Palliative Care

Calming Wheelchair

At Portland Providence Cancer Center, a Palliative Care Office is staffed and empowered to provide relief from the pain and stress the goes with being cast in the part of a person with a serious illness.

Palliative Care, unlike Hospice Care, encourages continuing treatment of disease causes and Symptoms, while continuing to offering reduced stress, comfort and relief from pain.

I was referred to Palliative Care by my oncological care team on June 10th, and entered another of period of Change Still_Happening_Too _Fast.

Notes from my Conversation with “Calm,”Wheelchair

Marty:

“Calm, I am liking you too much on first touch! Where Mark would leave a bruise or a dent, you leave a caress…”Perhaps I  am experiencing “a heady romantic attraction– a summer fling”?

Calm:

“Marty, my designers, are Pros.  They obsess over quality of design and production.  The emotional response you experience reveals your need for respectful design not for eros.

If you will, please let yourself accept “Calm”. Remember that excellent design is a “stress-reducing human survival skill” that has served stressed-out humans through the ages.  You are noticing this now because you need it for your healing.  Keep in mind that although your “stressed-out” state makes it hard for you to accept Palliative Care.  The young professionals on your Palliative Care team are here for you.”Try to embrace all of the gifts that they bring — even though some of them will be hard for you to accept, because accepting these gifts will require accepting unwanted changes and side-effects of treatment.

Marty:

“Calm, you dont get it. I have not mentioned the hardest thing yet. TRY ACCOMMODATING TO ALL OF THESE CHANGES WITH  COGNITIVE IMPAIRMENTS GRIP ON REALITY

The most difficult challenges that Eddy and I needed to learn to manage during the first three week of palliative care included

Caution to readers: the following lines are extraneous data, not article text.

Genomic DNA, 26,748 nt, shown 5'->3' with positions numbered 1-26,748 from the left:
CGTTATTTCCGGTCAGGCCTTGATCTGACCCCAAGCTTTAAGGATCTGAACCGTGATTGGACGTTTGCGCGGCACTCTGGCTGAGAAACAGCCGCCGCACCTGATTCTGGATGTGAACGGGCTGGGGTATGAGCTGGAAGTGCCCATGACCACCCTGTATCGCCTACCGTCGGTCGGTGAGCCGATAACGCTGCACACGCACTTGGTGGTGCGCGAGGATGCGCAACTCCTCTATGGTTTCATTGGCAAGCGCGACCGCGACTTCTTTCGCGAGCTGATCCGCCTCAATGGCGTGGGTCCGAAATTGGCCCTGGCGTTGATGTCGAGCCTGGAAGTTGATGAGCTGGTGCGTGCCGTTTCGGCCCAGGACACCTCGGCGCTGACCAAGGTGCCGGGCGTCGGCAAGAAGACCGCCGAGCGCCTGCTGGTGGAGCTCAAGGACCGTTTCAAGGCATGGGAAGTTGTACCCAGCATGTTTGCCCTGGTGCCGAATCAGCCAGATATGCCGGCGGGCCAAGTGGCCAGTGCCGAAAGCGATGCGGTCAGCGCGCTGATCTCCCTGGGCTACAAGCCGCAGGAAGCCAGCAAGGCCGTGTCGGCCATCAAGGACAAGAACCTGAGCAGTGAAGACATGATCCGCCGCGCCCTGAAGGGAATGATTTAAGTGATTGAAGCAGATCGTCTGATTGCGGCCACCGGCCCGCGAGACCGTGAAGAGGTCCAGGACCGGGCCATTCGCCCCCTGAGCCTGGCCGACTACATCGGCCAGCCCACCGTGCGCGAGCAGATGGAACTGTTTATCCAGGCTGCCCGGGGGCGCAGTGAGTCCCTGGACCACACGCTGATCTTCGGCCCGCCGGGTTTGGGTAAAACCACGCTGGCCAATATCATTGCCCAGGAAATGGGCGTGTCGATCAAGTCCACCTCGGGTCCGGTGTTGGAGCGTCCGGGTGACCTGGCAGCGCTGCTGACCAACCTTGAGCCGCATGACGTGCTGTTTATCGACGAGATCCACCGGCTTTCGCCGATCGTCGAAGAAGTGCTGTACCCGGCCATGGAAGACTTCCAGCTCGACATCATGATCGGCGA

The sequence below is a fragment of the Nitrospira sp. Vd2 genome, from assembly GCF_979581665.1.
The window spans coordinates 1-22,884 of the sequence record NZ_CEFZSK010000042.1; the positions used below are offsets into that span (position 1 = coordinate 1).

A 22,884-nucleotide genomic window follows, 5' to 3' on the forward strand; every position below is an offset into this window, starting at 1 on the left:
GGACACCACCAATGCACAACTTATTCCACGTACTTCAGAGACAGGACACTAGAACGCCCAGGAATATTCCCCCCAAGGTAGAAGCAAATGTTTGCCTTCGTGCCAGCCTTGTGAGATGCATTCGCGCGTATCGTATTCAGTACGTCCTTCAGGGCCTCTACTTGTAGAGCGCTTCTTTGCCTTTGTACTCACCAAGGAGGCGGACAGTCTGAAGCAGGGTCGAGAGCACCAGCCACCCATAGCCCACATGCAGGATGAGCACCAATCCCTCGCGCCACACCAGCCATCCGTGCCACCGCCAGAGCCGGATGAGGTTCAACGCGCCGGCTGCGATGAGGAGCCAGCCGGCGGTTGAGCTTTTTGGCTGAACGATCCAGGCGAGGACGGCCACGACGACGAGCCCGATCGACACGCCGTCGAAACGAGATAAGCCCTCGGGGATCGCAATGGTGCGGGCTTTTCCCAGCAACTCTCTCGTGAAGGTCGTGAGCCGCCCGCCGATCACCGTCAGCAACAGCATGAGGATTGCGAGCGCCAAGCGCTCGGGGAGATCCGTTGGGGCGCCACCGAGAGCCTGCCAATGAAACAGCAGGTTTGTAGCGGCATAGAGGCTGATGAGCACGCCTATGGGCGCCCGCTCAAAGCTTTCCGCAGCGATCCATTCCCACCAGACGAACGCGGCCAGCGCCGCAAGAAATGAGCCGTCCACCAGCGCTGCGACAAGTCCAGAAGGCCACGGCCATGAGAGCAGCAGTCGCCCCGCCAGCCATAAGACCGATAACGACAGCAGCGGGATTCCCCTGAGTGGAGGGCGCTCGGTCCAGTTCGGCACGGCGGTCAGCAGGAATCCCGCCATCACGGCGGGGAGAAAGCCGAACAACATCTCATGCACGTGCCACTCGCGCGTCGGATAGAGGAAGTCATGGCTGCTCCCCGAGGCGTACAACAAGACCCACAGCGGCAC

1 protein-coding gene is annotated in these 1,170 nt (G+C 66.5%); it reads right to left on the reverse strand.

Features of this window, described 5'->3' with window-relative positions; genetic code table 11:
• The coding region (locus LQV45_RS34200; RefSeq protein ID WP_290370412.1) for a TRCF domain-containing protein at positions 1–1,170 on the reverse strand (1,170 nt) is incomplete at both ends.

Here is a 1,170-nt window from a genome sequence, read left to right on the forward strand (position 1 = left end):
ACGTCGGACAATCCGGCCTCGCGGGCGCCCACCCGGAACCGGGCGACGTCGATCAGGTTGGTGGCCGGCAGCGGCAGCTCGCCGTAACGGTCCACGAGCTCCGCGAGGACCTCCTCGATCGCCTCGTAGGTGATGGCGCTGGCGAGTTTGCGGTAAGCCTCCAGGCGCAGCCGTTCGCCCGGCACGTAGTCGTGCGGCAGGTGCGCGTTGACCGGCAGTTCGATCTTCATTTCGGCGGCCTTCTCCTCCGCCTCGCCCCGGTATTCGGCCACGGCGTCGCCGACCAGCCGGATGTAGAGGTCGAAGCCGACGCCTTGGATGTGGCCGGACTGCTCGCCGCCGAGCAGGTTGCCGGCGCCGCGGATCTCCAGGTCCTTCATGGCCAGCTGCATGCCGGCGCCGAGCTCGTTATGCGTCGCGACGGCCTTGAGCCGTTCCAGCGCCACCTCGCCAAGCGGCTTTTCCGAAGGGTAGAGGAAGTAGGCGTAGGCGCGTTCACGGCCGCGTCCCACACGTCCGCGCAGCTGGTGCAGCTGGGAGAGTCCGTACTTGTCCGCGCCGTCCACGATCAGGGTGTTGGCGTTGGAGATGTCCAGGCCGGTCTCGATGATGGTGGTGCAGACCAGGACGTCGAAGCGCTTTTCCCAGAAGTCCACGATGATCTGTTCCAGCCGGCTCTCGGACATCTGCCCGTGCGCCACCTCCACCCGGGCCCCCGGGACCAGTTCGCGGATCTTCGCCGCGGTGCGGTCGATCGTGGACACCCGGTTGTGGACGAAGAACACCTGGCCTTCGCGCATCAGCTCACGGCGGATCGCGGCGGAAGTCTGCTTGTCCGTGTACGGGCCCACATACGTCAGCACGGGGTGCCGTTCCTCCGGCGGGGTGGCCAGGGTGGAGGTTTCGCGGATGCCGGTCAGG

•  Urinary Incontinence,
  • Constipation,
  • Diarrhea,
  • Motor Nerve impairment at left arm and left leg and corresponding knee and hip joints, which suffer from loss of strength together with surrounding muscles,
  • Mobility impairments caused by home design and exaccerbated by family conflicts,  over what to change in the home and how to effect the changes 
  • Adult tasks of daily living suddenly rendered more difficult and time-consuming.

 

5 thoughts on “Palliative Care”

  1. Greetings Marty and Eddy,
    Both of you remain in my thoughts and prayers. I accompanied my husband (leukemia) and older brother (prostate cancer) on similar journeys. Your wonderful sense of humor will give you strength, and your family and friends will give you bolstering. May the Light surround you in Serenity and Peace, Sue Moroney

  2. Will this wonderful machine be able to take you to Meeting for Worship this Sunday? The room will stay cool – guaranteed!

    If you can’t come to Meeting, when could I drop by for a visit?

    All the best!
    Lew

    1. OH, I just rediscovered our posts (here) about the blessings of having a wheelchair that doesn’t leave a path of destruction to The Homestead or to the ankles of its occupants. I expect that one would have mixed feelings about being pushed around in a fancy wheeled chair…..you can have the option to self-propel in that wheelchair, yes? It sounds like that would be the case.

      The house, I remember, is a one level affair, if you don’t count the basement apartment, which we won’t….

      As you said, typed, things change quickly these days.
      And, you seem to skillfully and gracefully change with the things that are changing, knowing which changes to fight and which to acquiesce to …and, if you think for one minute that I didn’t have to look up the conventional spelling for “acquiesce”, you’re sadly mistaken….

      It does seem that your getting out of the house has been an uplifting experience, and I’m hoping that you can do that today, when the rain stops.

      mr kip, van nuys

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